Sacroiliac joint healed!

Back in late June 2015, I wrote about using a sacroiliac belt for pain in that joint. (See When the healer needs healing: chronic pain in a sacroiliac joint).

I posted a few updates. (See Update on using the sacroiliac beltA cheaper sacroiliac belt, working toward “the new normal”, and SI belt update, plus insoles for Morton’s foot.)

It’s now January 2017, and I’m here to give you an update, prompted by a couple of comments I’ve received recently from readers who are suffering from SI joint pain.

I finally stopped wearing the belt last month, in December 2016. That’s right, I wore it most of the time for 18 months, a year and a half. My pelvis feels pretty aligned now. It’s not perfect but it is strong and tight enough that it stays in place . Since I started wearing it, I haven’t had that unstable, painful feeling of my SI joint going out of place. Continue reading

Healing a deep dental pocket

I went to the dentist yesterday for an exam and cleaning, five months after my previous visit. The best news is that the pockets that had deepened from using the Waterpik on too high a setting and too much angle have returned to 2s, 3s, and a couple of 4s.

Since that appointment, I returned to flossing and using dental picks, as described in a previous post, Rebuilding tooth enamel after drinking water with lemon. I continued to gently brush my gumlines at a 90 degree angle.

That did the job, except for one tooth. The back part of my upper right back molar has pockets measuring 7 and 8 mm (3 or lower is healthy). It was painful when the hygienist was probing with her tool. On earlier visits it’s been 4 or 5 mm deep, concerning but not dire. Now it’s dire.

I’ve never had any pockets this deep, and of course they want me to see a periodontist. (Beyond that, the hygienist didn’t have much scraping to do, so my plaque levels are down.)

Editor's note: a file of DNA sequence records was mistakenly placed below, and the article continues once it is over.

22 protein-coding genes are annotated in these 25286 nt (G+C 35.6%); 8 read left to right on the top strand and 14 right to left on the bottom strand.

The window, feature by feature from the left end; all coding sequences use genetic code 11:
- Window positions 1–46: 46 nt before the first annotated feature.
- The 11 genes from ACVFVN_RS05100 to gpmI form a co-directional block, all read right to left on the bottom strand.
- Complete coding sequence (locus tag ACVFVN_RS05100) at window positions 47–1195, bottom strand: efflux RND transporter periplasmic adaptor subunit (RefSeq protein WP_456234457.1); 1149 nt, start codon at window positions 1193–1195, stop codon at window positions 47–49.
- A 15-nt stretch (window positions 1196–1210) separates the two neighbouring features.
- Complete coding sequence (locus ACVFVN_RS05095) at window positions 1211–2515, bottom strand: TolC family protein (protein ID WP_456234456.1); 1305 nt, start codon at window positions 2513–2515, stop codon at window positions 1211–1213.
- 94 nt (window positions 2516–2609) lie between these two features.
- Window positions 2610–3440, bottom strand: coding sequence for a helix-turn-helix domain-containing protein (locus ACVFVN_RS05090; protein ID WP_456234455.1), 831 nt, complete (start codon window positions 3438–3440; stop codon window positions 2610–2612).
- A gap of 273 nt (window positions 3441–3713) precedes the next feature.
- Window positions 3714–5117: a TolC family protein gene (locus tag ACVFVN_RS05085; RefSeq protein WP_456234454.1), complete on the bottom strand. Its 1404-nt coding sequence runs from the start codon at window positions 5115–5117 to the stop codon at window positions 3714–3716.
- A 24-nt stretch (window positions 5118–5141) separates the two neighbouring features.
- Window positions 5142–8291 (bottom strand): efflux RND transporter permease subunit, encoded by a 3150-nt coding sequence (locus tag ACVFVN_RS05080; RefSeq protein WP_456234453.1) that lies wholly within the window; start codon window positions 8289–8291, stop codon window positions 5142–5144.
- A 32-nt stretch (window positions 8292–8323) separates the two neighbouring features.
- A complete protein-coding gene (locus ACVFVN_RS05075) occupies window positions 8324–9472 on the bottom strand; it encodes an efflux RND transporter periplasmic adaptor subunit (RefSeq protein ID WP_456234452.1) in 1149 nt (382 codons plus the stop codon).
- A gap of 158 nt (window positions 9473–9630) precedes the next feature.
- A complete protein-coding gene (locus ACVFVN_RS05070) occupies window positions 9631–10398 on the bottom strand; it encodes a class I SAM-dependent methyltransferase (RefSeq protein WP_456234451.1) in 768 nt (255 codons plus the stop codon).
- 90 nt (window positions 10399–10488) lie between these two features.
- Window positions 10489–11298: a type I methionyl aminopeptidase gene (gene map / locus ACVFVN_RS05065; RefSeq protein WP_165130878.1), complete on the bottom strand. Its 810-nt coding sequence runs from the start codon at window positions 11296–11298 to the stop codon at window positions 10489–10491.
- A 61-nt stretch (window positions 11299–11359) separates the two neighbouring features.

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Image from Brandywine Dental Services

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Rebuilding tooth enamel after drinking water with lemon

I wanted to remineralize my tooth enamel after drinking water with lemon and noticing my teeth had become so sensitive it was scary. Drinking it first thing in the morning had softened my enamel, and by brushing my teeth right after drinking it, I was literally brushing my enamel away. Yikes.

My previous post from a couple of years ago contains many suggestions on how to drink water with lemon safely, preventing a loss of enamel.

After writing that post, I started researching how I could rebuild my tooth enamel. Now this is not something most dentists will tell you is even possible, although all cells in the body eventually die, and new cells are created using the nutrients you eat as building blocks, so be advised to eat well for better health!

There is no hard scientific evidence about how to do this (so far, except for some data on fasting, which spurs the body to generate stem cells that repair tissues). Fortunately, one dentist did extensive research. More on him below.  Continue reading

6 weeks of intermittent fasting by a woman

Six weeks ago, I started an intermittent fasting eating schedule. I wanted to lose some belly fat. From what I gleaned on the internet about intermittent fasting, when we go longer than usual without eating, our bodies burn fat for energy instead of the customary fuel source, glucose.

Feeling some hunger is also in line with the experience of most humans throughout history. They put on fat from feasting, and when food was scarce, they felt hungry and burned fat. Hunger was part of their lives, and the human body is designed for occasional fasting.

After reading about various configurations of going without food (some fast 1-2 days a week, some do 12-hour daily fasts, etc.), I decided to go with a 16-hour daily fast, 7 days a week. Breakfast is the easiest meal for me to skip. I do more physical work in the afternoons and need energy for that, and I enjoy unwinding with dinner. So from 8 pm until noon I would fast. A good chunk of that time, I would be asleep — a natural 8 hour fast. So really, I only had to abstain from eating the first few hours of each day.

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Diabetes, Alzheimer’s, prevention.

Browsing the web looking for health information, I learned that academics have discovered an undeniable link between diabetes and Alzheimer’s.